OBJECTIVES The objectives of the experiments are as follow:
To understand the properties of an ideal operational amplifier.
To understand the limitations of a practical operational amplifier.
To be familiar with the typical applications of an operational amplifier.
EXPERIMENT PROCEDURE AND LAB RESULT 1. Inverting Amplifier a) Connect the circuit of KHz and compare it with the predicted value. b) Figure 1, using both the positive and negative power supplies. c) Adjust the sine wave generator on the E&L CADET II Ruggedized Electronic Circuit Trainer to give an output of 1
at 1 KHz.
d) Monitor and with the dual channel oscilloscope. Measure the voltage gain of the operational amplifier at 1 KHz and compare it with the predicted value.
Table 1: Actual gain vs. Predicted Gain for inverting Amplifier
2. Frequency response of Amplifier Measure the frequency response of the amplifier by noting the voltage gain at the frequencies indicated below: At the “half power cut-off frequency”, the gain drops to at 1 KHz, determine this frequency.
of the gain
Table 2: Frequency response of Amplifier Frequency (kHz) Gain =
9.53 9.53 9.53 9.22 8.59 7.03
Frequency Response of Amplifier 10 9 8
7 6.739 6 5 4 3 2 1 0
1000 Frequncy (Hz)
of the gain at 1 KHz
42.3 kHz 100000
, by linear interpolation, we
have: Half power cut-off frequency 3. Input Bias Current a) Remove the sine wave generator and short the input
to ground. Measure the DC
output voltage with the voltmeter. b) Ground the non-inverting, input with a 10 kΩ resistor instead of the straight wire. Measure the DC output voltage again. Table 3: Effect of input bias current balancing resistance No Bias Current balancing
With 10 kΩ Bias Current
Output Voltage 4. Non-inverting Amplifier
Connect the circuit shown in Figure 2, measure the gain of the amplifier at 1 KHz by monitoring
on the oscilloscope.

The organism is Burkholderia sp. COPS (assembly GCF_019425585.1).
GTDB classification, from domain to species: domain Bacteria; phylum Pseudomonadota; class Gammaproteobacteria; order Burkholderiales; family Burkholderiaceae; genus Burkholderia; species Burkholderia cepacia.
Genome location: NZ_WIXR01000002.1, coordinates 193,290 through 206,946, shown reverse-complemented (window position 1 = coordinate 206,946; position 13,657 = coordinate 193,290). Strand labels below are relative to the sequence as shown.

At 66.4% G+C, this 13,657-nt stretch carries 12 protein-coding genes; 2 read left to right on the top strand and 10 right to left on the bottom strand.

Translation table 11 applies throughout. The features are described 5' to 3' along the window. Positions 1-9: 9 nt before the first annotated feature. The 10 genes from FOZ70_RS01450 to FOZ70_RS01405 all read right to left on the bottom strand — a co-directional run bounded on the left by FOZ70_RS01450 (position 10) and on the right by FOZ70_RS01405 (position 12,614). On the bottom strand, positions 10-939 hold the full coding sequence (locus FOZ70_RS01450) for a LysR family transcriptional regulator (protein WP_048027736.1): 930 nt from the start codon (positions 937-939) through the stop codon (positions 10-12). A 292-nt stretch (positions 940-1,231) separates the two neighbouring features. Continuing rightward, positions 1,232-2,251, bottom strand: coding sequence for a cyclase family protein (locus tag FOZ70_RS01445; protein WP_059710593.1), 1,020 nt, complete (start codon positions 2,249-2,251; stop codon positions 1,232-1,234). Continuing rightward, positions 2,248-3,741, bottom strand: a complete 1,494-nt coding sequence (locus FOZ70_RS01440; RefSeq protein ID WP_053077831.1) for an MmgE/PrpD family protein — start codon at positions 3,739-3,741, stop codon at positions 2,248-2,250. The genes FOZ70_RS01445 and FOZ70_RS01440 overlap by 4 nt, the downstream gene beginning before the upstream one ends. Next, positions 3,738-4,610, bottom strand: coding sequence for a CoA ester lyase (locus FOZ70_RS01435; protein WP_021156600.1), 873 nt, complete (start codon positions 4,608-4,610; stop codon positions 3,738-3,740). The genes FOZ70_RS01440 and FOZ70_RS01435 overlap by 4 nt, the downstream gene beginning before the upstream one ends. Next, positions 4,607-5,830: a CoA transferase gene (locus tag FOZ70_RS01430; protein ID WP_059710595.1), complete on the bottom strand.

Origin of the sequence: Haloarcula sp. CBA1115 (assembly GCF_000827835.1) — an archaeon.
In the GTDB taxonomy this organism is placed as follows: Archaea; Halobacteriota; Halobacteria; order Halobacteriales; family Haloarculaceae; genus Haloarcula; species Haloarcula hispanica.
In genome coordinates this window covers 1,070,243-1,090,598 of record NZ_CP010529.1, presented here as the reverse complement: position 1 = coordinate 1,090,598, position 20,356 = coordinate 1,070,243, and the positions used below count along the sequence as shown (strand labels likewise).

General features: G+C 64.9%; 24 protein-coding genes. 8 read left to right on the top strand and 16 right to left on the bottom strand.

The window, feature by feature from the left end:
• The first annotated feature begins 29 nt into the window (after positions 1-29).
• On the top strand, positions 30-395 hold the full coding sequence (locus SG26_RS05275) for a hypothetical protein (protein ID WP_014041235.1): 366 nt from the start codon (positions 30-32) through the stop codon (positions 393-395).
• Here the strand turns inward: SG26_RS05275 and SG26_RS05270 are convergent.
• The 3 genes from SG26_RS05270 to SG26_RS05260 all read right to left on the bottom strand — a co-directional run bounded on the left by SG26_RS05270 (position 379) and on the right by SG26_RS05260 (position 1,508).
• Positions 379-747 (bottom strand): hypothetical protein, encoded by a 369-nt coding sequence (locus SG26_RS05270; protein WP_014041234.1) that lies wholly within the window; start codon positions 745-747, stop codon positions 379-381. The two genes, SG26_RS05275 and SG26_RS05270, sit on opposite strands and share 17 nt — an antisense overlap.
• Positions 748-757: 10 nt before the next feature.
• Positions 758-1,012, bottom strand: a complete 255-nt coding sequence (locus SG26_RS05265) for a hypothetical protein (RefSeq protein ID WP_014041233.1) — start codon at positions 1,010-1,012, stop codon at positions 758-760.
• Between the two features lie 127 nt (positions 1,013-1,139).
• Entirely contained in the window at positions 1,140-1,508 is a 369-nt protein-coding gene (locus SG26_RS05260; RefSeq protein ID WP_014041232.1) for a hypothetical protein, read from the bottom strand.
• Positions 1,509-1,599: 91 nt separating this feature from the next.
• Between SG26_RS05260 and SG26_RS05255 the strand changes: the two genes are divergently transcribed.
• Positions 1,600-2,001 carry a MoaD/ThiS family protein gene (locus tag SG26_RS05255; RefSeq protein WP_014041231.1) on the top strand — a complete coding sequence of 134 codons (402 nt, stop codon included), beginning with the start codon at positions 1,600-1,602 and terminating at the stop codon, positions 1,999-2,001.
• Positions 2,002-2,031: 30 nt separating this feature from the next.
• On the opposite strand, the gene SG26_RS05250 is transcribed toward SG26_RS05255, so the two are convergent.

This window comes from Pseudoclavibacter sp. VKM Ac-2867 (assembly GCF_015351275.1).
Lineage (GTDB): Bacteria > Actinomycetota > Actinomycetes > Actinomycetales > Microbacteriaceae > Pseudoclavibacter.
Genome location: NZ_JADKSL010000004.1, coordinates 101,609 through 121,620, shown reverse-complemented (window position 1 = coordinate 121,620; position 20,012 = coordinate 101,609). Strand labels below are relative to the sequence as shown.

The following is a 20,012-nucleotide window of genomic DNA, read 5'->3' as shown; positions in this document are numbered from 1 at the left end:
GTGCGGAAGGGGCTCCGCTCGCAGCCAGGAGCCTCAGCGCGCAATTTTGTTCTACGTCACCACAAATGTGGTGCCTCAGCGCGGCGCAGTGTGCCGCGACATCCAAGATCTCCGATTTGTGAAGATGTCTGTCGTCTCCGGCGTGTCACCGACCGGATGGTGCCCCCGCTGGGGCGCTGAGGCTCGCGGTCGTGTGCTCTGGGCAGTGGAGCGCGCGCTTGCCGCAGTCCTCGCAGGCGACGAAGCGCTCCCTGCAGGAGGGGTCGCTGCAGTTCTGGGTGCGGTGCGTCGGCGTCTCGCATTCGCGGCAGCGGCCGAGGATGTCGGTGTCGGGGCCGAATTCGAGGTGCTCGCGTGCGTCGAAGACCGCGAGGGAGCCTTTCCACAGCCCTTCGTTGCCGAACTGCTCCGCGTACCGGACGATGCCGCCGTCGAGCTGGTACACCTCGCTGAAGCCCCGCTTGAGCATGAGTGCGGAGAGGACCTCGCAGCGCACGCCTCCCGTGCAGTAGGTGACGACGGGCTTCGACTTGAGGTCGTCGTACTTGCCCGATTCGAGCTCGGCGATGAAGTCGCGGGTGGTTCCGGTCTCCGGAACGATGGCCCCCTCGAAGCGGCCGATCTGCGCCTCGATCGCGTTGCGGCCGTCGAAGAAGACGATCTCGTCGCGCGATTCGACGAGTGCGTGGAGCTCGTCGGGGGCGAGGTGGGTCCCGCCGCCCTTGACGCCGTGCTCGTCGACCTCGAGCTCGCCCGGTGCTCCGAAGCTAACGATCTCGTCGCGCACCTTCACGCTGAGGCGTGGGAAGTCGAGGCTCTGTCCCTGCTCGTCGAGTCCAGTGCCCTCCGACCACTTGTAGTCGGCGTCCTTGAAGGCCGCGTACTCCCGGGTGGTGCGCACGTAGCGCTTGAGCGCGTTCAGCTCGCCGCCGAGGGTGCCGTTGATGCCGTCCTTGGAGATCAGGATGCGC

Table 4: Actual gain vs. Predicted Gain for inverting Amplifier 1.00V
5. Comparator Circuit Connect the comparator circuit shown in Figure 3, determine its transfer characteristics (relationship between
Table 5: Input vs. Output
3.45 -0.24 -0.29 -0.31 -0.34 -0.37
Transfer Characteristics 6 5
4 3 2 1 0 -1 -15.0 -12.5 -10.0 -7.5
0.0 2.5 Input (V)
switches from “High” to “Low” when
In this experiment, the
6. Digital to Analog Converter Connect the Digital-to-Analog converter in Figure 4, verify the circuit using the switches available on the test system.
Table 6: Digital to Analog Converter BINARY BIT THEORETICAL(V) EXPERIMENTAL(V)
In the experiment, S6 is the MSB and S8 is the LSB.
Digital to Analog Converter 0.0 -0.5
y = 0.9911x - 0.0099 R²= 1.0000
-1.0 -1.5 -2.0
-2.5 -3.0 -3.5 -4.0 -4.5 -5.0 -5.0
-3.0 -2.5 -2.0 Theoretical (V)
From above chart, we can see the analog output matches with theoretical value very well. (k=0.9911 and R2=1) DISCUSSION 1. Experiment 1: Actual Gain vs. Theoretical Gain The gain obtained from experiment result is quite closed to the predicted value. The minor difference (~5%) is caused by the following factors: a) We use ideal Op Amp assumption when calculate the close loop gain, but the characteristic of Op Amp (741) used in the experiment is not ideal: Parameters Idealized Op Amp
Actual Op Amp (741)
Open Loop Gain, Avo
Input impedance, Zin